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Monday, October 21, 2013

Language on Pots

My pottery has hit a new obsession - language.

Drawing and writing seem to be merging onto ceramic form.

I can't let the figure alone! Drawings are starting to morph into a kind of shorthand, the figure becomes a kind of pictographic script.

A starting point for the evolution of a new kind of thinking.

A graffiti, or scrawl of a Buddhist poet.

Figure drawing is the departure point. It has nothing to do with taste. I haven't made ten thousand brush strokes of pine or bamboo with a brush made from the tail of a dog. I haven't mastered 10,000 Kanji characters or practiced the English calligraphy with the broad quill of a turkey.

But I have drawn, from life, and from my imagination, with my life. I'll take the reflexes learned from that kind of drawing, and turn it into a kind of shorthand, a code if you like, that reduces the language of the figure, and turns it towards writing. Towards sense . . . towards commentary.

My goal is to do this in ceramic where another force enters the picture, fire and fusion of glazes and oxides on the surface of the pot. This radically changes the outcome.

On some of my tea-bowls I'll do a quick landscape and then subject that bit of study to the blasting of a wood-fire  where the ash runs, and drips and destroys half of what I've drawn or written.



In such bowls my attempt at landscape are minimal, a dash for a horizon, a slash for a tree, a scribble for a bush, a sloping line for a roof.

The fire transforms the statement.

So lately I've been experimenting with ways the fire can transform the language of the figure. Here's an example:


But what about using the reflexes of the hand, the brush, to simplify and reduce the language of the figure?



So I began to think of the figure as a kind of package of options. What sort of hat, what sort of face, what sort of belly, pose, etc. . .  and then how, in a brief shorthand, can this be put into almost comic strip form.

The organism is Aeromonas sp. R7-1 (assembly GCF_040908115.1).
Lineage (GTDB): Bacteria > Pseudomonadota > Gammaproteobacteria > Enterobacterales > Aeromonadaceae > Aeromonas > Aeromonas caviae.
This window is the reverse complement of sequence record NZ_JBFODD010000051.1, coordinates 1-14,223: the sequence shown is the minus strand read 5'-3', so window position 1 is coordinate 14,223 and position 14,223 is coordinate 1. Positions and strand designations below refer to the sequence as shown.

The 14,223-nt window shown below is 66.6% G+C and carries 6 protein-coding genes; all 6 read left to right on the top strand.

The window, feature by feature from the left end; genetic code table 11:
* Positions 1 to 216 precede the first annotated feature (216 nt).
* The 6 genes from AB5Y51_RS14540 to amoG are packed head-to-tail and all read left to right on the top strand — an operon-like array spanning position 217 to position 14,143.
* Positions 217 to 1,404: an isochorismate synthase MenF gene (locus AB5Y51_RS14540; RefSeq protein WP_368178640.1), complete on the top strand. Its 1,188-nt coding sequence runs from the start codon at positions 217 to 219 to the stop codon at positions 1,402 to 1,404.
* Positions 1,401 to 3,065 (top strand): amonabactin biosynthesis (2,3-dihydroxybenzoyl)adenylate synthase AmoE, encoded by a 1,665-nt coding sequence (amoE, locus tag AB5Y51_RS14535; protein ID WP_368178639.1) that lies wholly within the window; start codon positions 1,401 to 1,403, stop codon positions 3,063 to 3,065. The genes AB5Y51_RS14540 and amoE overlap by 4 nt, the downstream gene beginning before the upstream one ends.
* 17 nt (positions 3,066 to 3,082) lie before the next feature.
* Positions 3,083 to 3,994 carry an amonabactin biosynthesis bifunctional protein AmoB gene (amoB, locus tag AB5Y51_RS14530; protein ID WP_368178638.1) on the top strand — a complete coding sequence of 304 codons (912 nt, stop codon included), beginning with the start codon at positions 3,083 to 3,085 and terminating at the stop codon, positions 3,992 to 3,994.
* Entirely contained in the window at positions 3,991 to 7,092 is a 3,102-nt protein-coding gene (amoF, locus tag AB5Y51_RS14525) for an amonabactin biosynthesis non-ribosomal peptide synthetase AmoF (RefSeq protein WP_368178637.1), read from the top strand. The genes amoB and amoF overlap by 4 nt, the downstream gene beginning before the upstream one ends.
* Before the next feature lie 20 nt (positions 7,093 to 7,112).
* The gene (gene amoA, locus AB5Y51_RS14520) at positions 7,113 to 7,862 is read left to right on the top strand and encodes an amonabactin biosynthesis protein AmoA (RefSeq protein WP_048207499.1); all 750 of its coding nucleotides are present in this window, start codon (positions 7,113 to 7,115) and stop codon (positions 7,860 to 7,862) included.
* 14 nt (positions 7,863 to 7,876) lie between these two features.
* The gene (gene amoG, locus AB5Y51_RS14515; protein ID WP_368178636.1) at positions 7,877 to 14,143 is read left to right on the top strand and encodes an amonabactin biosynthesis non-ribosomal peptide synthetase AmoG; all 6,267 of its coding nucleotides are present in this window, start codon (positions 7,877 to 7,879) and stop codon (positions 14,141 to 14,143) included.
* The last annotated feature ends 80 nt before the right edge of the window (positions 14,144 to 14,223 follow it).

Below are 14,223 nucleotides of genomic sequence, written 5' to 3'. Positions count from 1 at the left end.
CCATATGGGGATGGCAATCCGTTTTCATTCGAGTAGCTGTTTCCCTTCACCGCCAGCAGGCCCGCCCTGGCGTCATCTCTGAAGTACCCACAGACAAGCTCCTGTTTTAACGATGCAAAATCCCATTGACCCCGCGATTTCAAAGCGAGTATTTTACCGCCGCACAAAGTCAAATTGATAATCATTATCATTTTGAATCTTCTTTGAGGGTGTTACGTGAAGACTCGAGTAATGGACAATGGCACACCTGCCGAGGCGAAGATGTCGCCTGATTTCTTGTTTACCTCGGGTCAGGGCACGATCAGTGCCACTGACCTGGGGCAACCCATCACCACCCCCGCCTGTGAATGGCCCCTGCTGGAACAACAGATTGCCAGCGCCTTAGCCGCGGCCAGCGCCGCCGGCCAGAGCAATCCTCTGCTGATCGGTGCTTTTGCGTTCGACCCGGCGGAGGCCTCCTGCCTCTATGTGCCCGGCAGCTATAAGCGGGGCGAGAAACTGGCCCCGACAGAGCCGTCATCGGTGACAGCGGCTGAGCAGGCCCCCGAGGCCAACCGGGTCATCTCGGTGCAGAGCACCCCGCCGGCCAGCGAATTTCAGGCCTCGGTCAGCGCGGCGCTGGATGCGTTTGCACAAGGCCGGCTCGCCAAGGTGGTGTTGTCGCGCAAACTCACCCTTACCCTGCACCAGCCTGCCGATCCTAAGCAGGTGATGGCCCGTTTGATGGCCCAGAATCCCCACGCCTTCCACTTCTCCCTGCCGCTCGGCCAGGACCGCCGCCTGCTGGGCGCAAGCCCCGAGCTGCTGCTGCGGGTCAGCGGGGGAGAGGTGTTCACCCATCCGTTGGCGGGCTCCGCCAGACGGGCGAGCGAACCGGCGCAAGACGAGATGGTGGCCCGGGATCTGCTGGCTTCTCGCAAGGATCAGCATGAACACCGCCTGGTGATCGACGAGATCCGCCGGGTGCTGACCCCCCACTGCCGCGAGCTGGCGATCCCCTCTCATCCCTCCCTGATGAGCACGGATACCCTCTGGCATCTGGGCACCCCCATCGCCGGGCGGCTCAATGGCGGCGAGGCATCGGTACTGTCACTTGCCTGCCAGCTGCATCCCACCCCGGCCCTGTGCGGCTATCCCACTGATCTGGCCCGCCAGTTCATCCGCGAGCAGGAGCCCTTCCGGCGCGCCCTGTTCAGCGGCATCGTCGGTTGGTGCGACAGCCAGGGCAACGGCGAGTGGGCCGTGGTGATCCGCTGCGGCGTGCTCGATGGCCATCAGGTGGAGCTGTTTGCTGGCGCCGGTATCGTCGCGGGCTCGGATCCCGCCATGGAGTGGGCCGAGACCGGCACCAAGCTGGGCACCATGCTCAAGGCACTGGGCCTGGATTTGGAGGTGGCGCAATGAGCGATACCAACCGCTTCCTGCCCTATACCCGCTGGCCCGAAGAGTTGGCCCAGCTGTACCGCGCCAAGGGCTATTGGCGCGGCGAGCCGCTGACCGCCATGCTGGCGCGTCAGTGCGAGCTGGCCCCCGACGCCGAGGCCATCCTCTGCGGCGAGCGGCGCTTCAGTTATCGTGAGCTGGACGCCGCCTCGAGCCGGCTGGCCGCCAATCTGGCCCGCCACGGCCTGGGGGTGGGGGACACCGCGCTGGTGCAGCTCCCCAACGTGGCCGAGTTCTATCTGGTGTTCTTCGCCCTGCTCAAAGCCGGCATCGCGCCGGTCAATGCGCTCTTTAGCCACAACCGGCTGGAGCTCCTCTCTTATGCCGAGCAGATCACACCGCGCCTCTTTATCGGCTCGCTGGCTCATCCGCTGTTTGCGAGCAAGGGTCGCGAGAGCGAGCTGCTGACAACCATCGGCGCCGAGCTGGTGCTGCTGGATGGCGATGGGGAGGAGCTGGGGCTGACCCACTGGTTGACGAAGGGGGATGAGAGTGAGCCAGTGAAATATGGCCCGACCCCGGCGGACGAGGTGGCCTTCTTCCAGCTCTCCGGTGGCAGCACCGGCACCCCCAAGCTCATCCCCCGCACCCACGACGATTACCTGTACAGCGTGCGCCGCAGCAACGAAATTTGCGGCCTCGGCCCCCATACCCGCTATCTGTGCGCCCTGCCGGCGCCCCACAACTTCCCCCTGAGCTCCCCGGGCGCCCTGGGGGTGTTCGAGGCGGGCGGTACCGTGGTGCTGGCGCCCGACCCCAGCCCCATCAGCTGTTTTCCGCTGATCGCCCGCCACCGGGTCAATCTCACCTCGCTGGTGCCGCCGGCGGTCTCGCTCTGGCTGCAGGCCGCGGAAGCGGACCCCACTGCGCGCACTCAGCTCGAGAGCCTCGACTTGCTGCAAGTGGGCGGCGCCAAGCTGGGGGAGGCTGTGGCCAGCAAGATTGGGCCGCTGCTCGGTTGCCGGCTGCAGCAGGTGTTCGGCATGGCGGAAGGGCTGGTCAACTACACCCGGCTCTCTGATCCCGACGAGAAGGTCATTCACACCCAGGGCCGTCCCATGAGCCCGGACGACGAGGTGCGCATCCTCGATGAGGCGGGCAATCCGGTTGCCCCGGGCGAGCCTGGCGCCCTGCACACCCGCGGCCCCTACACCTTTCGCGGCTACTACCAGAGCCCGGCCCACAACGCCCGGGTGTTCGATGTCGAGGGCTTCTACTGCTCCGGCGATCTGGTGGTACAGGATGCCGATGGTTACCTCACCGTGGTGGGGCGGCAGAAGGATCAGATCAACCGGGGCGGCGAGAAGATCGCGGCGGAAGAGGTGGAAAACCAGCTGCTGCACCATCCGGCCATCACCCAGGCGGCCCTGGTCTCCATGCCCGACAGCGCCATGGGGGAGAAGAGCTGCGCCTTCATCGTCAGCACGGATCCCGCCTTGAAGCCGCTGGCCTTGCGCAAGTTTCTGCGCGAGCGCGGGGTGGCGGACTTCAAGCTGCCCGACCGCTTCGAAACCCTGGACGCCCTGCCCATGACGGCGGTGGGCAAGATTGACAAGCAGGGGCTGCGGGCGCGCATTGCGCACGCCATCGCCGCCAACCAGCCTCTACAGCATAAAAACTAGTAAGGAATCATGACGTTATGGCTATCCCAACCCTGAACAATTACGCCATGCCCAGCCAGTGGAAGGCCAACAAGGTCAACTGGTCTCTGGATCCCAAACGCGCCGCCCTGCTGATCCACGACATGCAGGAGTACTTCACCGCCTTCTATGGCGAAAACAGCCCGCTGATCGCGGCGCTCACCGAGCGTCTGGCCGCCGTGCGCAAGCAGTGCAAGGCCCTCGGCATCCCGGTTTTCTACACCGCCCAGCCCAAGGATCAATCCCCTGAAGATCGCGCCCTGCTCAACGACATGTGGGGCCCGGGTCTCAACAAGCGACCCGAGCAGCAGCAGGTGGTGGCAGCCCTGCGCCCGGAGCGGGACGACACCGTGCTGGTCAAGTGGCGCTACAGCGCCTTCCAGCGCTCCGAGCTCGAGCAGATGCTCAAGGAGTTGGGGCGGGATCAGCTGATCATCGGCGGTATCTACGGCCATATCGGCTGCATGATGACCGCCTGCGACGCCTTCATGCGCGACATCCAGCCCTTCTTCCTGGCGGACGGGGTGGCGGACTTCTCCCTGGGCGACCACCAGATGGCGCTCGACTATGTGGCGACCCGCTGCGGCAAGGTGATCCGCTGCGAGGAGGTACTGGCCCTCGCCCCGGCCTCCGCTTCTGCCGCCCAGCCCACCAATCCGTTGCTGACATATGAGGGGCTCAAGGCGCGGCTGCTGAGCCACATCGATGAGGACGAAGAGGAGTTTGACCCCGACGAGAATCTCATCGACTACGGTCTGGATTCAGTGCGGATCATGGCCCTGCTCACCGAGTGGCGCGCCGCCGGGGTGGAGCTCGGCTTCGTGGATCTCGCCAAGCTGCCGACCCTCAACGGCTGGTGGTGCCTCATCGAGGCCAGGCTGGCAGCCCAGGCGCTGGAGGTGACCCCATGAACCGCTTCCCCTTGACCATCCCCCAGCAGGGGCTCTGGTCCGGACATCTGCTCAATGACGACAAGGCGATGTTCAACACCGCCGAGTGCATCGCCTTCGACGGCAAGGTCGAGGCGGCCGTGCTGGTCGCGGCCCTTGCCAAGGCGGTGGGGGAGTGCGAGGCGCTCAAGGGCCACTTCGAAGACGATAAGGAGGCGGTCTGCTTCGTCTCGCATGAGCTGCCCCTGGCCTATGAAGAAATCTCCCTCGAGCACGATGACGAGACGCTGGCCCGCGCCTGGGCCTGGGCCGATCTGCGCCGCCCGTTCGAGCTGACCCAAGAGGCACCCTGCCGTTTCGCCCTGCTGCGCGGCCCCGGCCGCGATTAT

Doing this requires suspending conscious thought and instead drawing instinctively. I'll think in advance generally about each drawing . . . for instance a few days before I glaze I'll say to myself, "I'll put witches hats on some women, and fancy wide brim hats on others . . " but then when the brush is in my hand I'll draw without even thinking of hats or breasts or bodies at all. I scribble literally, and let the brush run wild. . . . 




As one interested in language, poetry and coding, How much I can put into this script? 

Actions carry content, but some actions contain a muddle of inputs, and the result is not decipherable. The problem of language is one of efficiency. How much meaning can be encoded into a single brushstroke? What is the depth of culture that can fit into a single action or movement?

Letting the subconscious mind turn drawings into letters was a process that mankind achieved over a period of at least ten thousand years. From cave paintings to the Phoenician aleph is a long journey.


Is it possible to create a personal language based on drawn forms and accomplish that process in one lifetime?

If so, then the fire that is making the transformation is not kiln fire, but fire of the mind.


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